Forty-two days in Big Red history

Nebraska’s journey from the day the Big 10 released its revised schedule to when they announced football would return.
Published: Sep. 18, 2020 at 11:02 PM CDT
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HASTINGS, Neb. (KSNB) - A roller coaster has been the common metaphor used throughout this whole journey for Nebraska. From lawsuits to parent groups to politicians, it has had just about everything. It all started back on Aug. 5 when the conference released its revised schedule.

“You know they release the schedule and, you know, we’re like this is really going to happen," Nebraska cornerback DiCaprio Bootle said. "Right before you go down the ride it just kind of stops and gets stuck. Now we’re waiting for somebody to fix the ride. Come and rescue us. Come and get us.”

Bootle said this on Aug. 10, a day where rumors and speculations ran rampant. Those rumors did not last long with the conference canceling the fall season the next day.

“I just want people to know what we’re doing is what we believe at this point in time is in the best interest of our student-athletes," Big 10 commissioner Kevin Warren said.

From the jump, Nebraska was one of the leaders against the conference’s decision.

“The virus is here either way," Nebraska football coach Scott Frost said. "Our players are safer here doing what they love and being monitored and screened constantly then they would be if we sent them home.”

Nebraska parents rallied around this sentiment from Frost. With some parents going to Big 10 headquarters to protest.

“The mental roller coaster and the emotional ups and downs that it’s put so many people through has been difficult to watch," Nebraska parent Glen Snodgrass said. "It’s been a major part of our frustration on why can’t there be some simple basic communication.”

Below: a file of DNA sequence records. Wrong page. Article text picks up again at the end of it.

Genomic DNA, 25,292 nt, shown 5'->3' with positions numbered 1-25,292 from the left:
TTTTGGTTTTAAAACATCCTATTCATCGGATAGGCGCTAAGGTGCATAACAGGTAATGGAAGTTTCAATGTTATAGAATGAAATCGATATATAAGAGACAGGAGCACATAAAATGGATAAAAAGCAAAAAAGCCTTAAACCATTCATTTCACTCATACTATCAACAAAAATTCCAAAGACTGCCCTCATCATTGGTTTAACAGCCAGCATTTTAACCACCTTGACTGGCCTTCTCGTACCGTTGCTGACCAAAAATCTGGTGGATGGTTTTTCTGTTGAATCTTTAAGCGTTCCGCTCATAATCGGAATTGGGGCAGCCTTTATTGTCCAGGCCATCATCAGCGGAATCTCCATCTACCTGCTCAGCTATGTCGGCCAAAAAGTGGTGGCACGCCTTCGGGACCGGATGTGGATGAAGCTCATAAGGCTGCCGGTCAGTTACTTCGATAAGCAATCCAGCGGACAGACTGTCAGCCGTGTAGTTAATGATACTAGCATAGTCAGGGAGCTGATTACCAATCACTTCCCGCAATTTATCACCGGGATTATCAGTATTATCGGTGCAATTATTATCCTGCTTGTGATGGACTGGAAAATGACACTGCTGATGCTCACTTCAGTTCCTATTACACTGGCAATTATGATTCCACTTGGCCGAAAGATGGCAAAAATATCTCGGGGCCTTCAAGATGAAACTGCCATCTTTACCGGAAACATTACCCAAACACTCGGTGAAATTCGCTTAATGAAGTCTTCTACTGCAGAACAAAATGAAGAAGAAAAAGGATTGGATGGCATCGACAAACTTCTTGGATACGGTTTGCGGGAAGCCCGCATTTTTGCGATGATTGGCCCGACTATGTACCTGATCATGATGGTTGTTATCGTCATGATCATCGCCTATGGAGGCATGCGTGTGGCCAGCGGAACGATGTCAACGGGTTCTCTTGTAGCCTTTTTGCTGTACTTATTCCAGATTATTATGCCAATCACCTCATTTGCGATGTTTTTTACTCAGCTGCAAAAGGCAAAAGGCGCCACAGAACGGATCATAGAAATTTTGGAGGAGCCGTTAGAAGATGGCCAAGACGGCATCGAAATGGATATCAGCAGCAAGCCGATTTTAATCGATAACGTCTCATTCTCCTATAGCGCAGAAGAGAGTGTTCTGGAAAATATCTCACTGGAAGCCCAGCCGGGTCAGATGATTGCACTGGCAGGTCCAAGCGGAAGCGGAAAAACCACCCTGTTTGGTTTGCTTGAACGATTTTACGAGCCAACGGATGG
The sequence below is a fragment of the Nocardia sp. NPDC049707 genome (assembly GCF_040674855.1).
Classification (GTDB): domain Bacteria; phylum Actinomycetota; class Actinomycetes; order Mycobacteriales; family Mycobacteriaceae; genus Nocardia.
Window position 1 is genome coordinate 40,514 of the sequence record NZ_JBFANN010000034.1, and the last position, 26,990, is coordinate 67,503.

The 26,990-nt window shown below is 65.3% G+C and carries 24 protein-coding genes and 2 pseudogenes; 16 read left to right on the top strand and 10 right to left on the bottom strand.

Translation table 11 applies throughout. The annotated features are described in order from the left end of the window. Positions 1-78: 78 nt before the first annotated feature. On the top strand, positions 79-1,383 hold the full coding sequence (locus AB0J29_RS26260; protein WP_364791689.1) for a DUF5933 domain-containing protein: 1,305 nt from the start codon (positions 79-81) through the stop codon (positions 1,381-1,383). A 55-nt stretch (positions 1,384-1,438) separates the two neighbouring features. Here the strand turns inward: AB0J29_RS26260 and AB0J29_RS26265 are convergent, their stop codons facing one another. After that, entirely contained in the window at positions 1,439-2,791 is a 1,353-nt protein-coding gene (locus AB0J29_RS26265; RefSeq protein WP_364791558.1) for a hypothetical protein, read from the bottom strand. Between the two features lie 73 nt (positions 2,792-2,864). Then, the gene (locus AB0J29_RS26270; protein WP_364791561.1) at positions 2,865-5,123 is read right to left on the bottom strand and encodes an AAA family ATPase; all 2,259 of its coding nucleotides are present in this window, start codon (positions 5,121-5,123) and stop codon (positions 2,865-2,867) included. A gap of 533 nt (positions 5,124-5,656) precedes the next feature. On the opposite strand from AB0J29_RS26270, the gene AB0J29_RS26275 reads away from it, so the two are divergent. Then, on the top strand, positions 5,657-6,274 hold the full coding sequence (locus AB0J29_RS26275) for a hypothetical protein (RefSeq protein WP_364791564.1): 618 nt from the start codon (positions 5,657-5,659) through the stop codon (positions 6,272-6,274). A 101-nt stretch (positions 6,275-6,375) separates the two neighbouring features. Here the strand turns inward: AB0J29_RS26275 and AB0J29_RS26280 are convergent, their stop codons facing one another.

It culminated with a lawsuit filed by eight Husker student-athletes on Aug. 27.

“We’re hopeful that today with filing this lawsuit we’ll be able to get the answers on behalf of our clients, student-athletes of the University of Nebraska-Lincoln," Lead attorney Mike Flood said.

Politicians and even President Trump chimed in, putting more pressure on the conference. It ended with the conference announcing this Wednesday, Sept. 16 they would hold a fall season.

“There’s something to be said about hope here," Nebraska chancellor Ronnie Green said. "You know we live in a tough time. We live in a time that is challenging for everyone, the time we’re living in. And I am really hopeful because we’re being able to move forward. We’re being able to try.”

Forty-two days Husker fans will not forget anytime soon. Now they only have to wait five weeks to see the Big Red take Memorial Stadium in 2020.

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